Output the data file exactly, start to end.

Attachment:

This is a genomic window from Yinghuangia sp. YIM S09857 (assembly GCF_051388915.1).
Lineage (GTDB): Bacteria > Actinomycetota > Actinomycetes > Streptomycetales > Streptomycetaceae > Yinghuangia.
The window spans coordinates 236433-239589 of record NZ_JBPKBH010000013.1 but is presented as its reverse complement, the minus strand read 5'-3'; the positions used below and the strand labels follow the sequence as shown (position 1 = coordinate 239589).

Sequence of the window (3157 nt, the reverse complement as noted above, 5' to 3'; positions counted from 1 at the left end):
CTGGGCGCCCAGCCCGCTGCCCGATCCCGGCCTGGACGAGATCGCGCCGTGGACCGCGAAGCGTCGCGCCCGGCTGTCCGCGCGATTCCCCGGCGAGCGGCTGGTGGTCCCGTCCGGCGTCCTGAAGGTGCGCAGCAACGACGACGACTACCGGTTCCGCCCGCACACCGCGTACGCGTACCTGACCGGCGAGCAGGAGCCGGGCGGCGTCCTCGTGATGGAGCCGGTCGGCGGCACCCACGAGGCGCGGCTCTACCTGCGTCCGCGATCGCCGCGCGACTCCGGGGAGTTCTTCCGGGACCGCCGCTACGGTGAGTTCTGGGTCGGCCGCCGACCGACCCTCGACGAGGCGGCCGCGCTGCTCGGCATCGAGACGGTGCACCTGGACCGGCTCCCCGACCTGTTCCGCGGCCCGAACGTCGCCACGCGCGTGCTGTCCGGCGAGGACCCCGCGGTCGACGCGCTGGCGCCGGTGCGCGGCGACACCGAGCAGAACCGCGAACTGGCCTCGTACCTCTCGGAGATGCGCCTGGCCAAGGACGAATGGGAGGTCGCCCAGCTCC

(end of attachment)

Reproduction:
This is a genomic window from Yinghuangia sp. YIM S09857 (assembly GCF_051388915.1).
Lineage (GTDB): Bacteria > Actinomycetota > Actinomycetes > Streptomycetales > Streptomycetaceae > Yinghuangia.
The window spans coordinates 236433-239589 of record NZ_JBPKBH010000013.1 but is presented as its reverse complement, the minus strand read 5'-3'; the positions used below and the strand labels follow the sequence as shown (position 1 = coordinate 239589).

Sequence of the window (3157 nt, the reverse complement as noted above, 5' to 3'; positions counted from 1 at the left end):
CTGGGCGCCCAGCCCGCTGCCCGATCCCGGCCTGGACGAGATCGCGCCGTGGACCGCGAAGCGTCGCGCCCGGCTGTCCGCGCGATTCCCCGGCGAGCGGCTGGTGGTCCCGTCCGGCGTCCTGAAGGTGCGCAGCAACGACGACGACTACCGGTTCCGCCCGCACACCGCGTACGCGTACCTGACCGGCGAGCAGGAGCCGGGCGGCGTCCTCGTGATGGAGCCGGTCGGCGGCACCCACGAGGCGCGGCTCTACCTGCGTCCGCGATCGCCGCGCGACTCCGGGGAGTTCTTCCGGGACCGCCGCTACGGTGAGTTCTGGGTCGGCCGCCGACCGACCCTCGACGAGGCGGCCGCGCTGCTCGGCATCGAGACGGTGCACCTGGACCGGCTCCCCGACCTGTTCCGCGGCCCGAACGTCGCCACGCGCGTGCTGTCCGGCGAGGACCCCGCGGTCGACGCGCTGGCGCCGGTGCGCGGCGACACCGAGCAGAACCGCGAACTGGCCTCGTACCTCTCGGAGATGCGCCTGGCCAAGGACGAATGGGAGGTCGCCCAGCTCC